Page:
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I'll go through your code from top to bottom:

//import scanner
import java.util.Scanner;

The comment "import scanner" is not necessary, since it only repeats what the code below already does.

//import Math class
import java.lang.Math;

This import can be removed completely, since all classes from java.lang are imported implicitly.

public class ComputeBMI {

    public static void main(String[] args) {
        // TODO Auto-generated method stub

This "TODO" comment is something you have to remove. It makes your code look sloppy, as if you didn't proofread it yourself before showing it to other people.

        //create scanner
        Scanner input = new Scanner(System.in);

As a beginner, you may need these kinds of comments, but as soon as you have written this type of code five times, you should get rid of these comments.

        //declare variables
        double weight;
        int feet;
        int inches;

In Java, it is good practice to declare variables as late as possible, that is when they are first used.

        //prompt user
        System.out.print("Enter weight in pounds: ");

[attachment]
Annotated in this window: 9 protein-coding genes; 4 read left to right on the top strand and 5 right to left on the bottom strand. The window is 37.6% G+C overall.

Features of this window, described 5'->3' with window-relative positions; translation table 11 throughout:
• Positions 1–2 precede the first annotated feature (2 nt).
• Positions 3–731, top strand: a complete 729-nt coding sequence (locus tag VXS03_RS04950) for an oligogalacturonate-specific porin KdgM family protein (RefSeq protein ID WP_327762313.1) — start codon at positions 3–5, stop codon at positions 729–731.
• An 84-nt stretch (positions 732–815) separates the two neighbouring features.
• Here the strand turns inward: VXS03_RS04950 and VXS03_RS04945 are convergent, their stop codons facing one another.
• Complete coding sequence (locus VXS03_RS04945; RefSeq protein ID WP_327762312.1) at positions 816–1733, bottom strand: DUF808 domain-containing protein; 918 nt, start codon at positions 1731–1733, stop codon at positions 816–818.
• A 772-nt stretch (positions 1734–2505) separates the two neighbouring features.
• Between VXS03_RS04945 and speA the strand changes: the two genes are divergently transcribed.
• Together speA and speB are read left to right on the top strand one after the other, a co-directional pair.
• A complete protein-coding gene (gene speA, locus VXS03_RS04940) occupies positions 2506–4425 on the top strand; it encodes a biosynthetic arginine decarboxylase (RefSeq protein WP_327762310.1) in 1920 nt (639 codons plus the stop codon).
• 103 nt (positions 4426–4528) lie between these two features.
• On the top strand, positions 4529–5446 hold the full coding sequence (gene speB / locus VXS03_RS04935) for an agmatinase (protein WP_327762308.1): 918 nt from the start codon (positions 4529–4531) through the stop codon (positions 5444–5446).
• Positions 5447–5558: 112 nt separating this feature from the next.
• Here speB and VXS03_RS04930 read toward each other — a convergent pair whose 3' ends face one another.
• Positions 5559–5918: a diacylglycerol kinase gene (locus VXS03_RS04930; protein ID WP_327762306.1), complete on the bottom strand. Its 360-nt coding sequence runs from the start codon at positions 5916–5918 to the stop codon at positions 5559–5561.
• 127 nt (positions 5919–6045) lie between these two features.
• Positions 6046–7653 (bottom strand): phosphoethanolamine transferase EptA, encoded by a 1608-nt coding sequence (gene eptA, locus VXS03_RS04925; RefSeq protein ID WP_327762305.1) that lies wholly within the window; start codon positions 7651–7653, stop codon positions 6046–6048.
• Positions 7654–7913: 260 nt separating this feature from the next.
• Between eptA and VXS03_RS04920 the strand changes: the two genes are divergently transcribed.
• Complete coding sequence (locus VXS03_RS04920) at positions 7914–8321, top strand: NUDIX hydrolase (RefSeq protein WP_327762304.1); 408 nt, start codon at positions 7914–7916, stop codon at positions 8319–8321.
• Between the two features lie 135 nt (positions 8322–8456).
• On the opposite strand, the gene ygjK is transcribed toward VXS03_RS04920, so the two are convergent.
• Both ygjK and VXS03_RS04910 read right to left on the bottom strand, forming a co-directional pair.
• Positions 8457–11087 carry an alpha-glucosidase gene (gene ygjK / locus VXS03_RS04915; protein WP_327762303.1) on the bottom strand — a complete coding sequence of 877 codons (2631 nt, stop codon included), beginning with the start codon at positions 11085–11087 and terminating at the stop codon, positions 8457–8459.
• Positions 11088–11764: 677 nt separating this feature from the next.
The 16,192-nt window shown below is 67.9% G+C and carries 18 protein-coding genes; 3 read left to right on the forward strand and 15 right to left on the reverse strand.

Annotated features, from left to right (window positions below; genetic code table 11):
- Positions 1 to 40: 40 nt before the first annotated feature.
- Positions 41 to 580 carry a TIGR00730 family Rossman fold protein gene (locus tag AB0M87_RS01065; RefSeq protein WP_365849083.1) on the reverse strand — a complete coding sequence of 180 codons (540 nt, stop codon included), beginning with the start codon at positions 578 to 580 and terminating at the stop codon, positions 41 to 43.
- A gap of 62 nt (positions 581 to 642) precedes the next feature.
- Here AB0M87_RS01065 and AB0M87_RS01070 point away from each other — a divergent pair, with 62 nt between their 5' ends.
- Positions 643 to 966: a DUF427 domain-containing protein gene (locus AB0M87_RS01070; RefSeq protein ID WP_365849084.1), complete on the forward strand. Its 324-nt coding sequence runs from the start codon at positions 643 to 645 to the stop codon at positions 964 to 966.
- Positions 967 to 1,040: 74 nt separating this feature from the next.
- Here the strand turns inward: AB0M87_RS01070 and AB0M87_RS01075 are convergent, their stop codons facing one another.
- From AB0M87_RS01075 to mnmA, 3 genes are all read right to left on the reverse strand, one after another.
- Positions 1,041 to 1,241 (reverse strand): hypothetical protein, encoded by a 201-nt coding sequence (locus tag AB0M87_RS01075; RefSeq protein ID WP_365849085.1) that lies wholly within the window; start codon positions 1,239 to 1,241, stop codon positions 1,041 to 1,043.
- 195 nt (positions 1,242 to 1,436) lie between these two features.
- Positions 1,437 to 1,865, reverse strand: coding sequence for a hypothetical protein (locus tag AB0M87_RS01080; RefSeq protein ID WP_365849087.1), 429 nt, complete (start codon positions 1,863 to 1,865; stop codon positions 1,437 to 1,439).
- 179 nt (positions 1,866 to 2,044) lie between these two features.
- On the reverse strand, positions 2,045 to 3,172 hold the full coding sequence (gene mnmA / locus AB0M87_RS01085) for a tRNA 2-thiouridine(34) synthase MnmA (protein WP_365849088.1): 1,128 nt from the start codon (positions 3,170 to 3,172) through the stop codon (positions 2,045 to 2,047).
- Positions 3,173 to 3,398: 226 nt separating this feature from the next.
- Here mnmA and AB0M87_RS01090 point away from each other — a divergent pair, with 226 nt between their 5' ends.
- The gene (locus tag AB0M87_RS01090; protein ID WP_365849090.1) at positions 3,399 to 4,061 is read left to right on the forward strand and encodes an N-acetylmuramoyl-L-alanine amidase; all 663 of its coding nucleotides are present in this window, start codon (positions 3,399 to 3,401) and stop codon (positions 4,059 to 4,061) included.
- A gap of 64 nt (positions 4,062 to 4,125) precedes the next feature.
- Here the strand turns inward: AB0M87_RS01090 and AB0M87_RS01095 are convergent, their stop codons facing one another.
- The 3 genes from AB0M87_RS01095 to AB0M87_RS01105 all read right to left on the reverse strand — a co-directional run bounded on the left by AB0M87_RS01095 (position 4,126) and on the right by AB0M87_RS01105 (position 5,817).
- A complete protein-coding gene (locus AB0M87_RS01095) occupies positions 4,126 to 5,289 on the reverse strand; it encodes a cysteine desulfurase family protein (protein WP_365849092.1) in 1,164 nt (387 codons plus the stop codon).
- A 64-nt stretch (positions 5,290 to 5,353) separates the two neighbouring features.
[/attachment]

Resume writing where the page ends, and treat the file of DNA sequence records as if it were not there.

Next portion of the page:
weight = input.nextFloat();

This line should declare the weight variable: double weight = input.nextDouble();. I changed the method call to nextDouble so that it matches the type of the height variable.

        System.out.print("Enter feet: ");
        feet = input.nextInt();

        System.out.print("Enter inches: ");
        inches = input.nextInt();

        //convert measurements
        double weightInKilos = weight * 0.453592;
        double heightInMeters = (((feet * 12) + inches) * .0254);
        double bmi = weightInKilos / Math.pow(heightInMeters, 2.0);
//      double bmi = weightInKilos / (heightInMeters * heightInMeters);

You chose excellent names for your variables. When dealing with different measurement units, each variable should mention the unit, which you did here.

        //display output
        System.out.println("Your BMI is: " + bmi);

        //interpret BMI
        if (bmi < 18.5 ) {
            System.out.print("Underweight");
        }

        else if (bmi >= 18.5 && bmi < 25) {
            System.out.print("Normal");
        }

        else if (bmi >= 25 && bmi < 30) {
            System.out.print("Overweight");
        }

        else if (bmi >= 30) {
            System.out.print("Obese");
        }